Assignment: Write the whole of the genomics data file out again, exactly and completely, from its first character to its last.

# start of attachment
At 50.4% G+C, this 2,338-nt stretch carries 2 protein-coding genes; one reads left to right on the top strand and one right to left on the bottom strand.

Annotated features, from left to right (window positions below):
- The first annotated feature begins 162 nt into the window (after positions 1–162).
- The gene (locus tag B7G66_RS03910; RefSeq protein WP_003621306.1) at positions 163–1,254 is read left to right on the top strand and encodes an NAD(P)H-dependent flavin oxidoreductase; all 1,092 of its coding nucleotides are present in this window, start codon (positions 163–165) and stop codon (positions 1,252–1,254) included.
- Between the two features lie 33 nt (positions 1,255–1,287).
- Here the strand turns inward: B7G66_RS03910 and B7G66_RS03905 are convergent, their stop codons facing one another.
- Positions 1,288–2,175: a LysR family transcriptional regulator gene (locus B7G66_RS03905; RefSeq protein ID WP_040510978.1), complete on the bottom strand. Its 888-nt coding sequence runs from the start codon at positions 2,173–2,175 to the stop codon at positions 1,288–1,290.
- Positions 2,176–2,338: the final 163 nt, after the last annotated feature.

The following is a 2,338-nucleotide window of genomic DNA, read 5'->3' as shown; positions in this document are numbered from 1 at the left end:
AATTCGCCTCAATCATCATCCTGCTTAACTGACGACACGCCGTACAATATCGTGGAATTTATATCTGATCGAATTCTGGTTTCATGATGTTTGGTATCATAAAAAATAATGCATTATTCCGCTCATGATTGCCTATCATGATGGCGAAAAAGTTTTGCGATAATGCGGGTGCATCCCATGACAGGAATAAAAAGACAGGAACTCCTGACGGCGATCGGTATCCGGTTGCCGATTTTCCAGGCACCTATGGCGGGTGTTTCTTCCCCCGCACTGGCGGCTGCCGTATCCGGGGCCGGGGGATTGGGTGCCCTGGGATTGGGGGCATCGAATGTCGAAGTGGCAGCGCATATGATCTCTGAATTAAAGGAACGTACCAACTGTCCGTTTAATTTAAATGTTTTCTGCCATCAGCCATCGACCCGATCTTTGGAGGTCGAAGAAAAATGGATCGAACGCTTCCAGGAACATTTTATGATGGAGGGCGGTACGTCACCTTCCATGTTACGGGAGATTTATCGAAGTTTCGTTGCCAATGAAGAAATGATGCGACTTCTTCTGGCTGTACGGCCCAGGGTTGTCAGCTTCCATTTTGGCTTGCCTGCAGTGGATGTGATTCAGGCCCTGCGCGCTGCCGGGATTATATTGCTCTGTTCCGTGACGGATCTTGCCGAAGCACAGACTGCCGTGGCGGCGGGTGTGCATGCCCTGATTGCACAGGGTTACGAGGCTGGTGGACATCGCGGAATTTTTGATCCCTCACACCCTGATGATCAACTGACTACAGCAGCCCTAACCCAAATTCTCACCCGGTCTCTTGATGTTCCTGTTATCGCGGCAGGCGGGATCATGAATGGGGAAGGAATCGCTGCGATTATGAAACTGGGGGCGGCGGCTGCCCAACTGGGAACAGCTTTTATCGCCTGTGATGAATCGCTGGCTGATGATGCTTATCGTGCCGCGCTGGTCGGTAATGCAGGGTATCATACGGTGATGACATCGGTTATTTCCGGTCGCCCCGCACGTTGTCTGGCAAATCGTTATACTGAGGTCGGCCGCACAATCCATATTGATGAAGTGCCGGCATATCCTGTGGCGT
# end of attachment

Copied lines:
At 50.4% G+C, this 2,338-nt stretch carries 2 protein-coding genes; one reads left to right on the top strand and one right to left on the bottom strand.

Annotated features, from left to right (window positions below):
- The first annotated feature begins 162 nt into the window (after positions 1–162).
- The gene (locus tag B7G66_RS03910; RefSeq protein WP_003621306.1) at positions 163–1,254 is read left to right on the top strand and encodes an NAD(P)H-dependent flavin oxidoreductase; all 1,092 of its coding nucleotides are present in this window, start codon (positions 163–165) and stop codon (positions 1,252–1,254) included.
- Between the two features lie 33 nt (positions 1,255–1,287).
- Here the strand turns inward: B7G66_RS03910 and B7G66_RS03905 are convergent, their stop codons facing one another.
- Positions 1,288–2,175: a LysR family transcriptional regulator gene (locus B7G66_RS03905; RefSeq protein ID WP_040510978.1), complete on the bottom strand. Its 888-nt coding sequence runs from the start codon at positions 2,173–2,175 to the stop codon at positions 1,288–1,290.
- Positions 2,176–2,338: the final 163 nt, after the last annotated feature.

The following is a 2,338-nucleotide window of genomic DNA, read 5'->3' as shown; positions in this document are numbered from 1 at the left end:
AATTCGCCTCAATCATCATCCTGCTTAACTGACGACACGCCGTACAATATCGTGGAATTTATATCTGATCGAATTCTGGTTTCATGATGTTTGGTATCATAAAAAATAATGCATTATTCCGCTCATGATTGCCTATCATGATGGCGAAAAAGTTTTGCGATAATGCGGGTGCATCCCATGACAGGAATAAAAAGACAGGAACTCCTGACGGCGATCGGTATCCGGTTGCCGATTTTCCAGGCACCTATGGCGGGTGTTTCTTCCCCCGCACTGGCGGCTGCCGTATCCGGGGCCGGGGGATTGGGTGCCCTGGGATTGGGGGCATCGAATGTCGAAGTGGCAGCGCATATGATCTCTGAATTAAAGGAACGTACCAACTGTCCGTTTAATTTAAATGTTTTCTGCCATCAGCCATCGACCCGATCTTTGGAGGTCGAAGAAAAATGGATCGAACGCTTCCAGGAACATTTTATGATGGAGGGCGGTACGTCACCTTCCATGTTACGGGAGATTTATCGAAGTTTCGTTGCCAATGAAGAAATGATGCGACTTCTTCTGGCTGTACGGCCCAGGGTTGTCAGCTTCCATTTTGGCTTGCCTGCAGTGGATGTGATTCAGGCCCTGCGCGCTGCCGGGATTATATTGCTCTGTTCCGTGACGGATCTTGCCGAAGCACAGACTGCCGTGGCGGCGGGTGTGCATGCCCTGATTGCACAGGGTTACGAGGCTGGTGGACATCGCGGAATTTTTGATCCCTCACACCCTGATGATCAACTGACTACAGCAGCCCTAACCCAAATTCTCACCCGGTCTCTTGATGTTCCTGTTATCGCGGCAGGCGGGATCATGAATGGGGAAGGAATCGCTGCGATTATGAAACTGGGGGCGGCGGCTGCCCAACTGGGAACAGCTTTTATCGCCTGTGATGAATCGCTGGCTGATGATGCTTATCGTGCCGCGCTGGTCGGTAATGCAGGGTATCATACGGTGATGACATCGGTTATTTCCGGTCGCCCCGCACGTTGTCTGGCAAATCGTTATACTGAGGTCGGCCGCACAATCCATATTGATGAAGTGCCGGCATATCCTGTGGCGT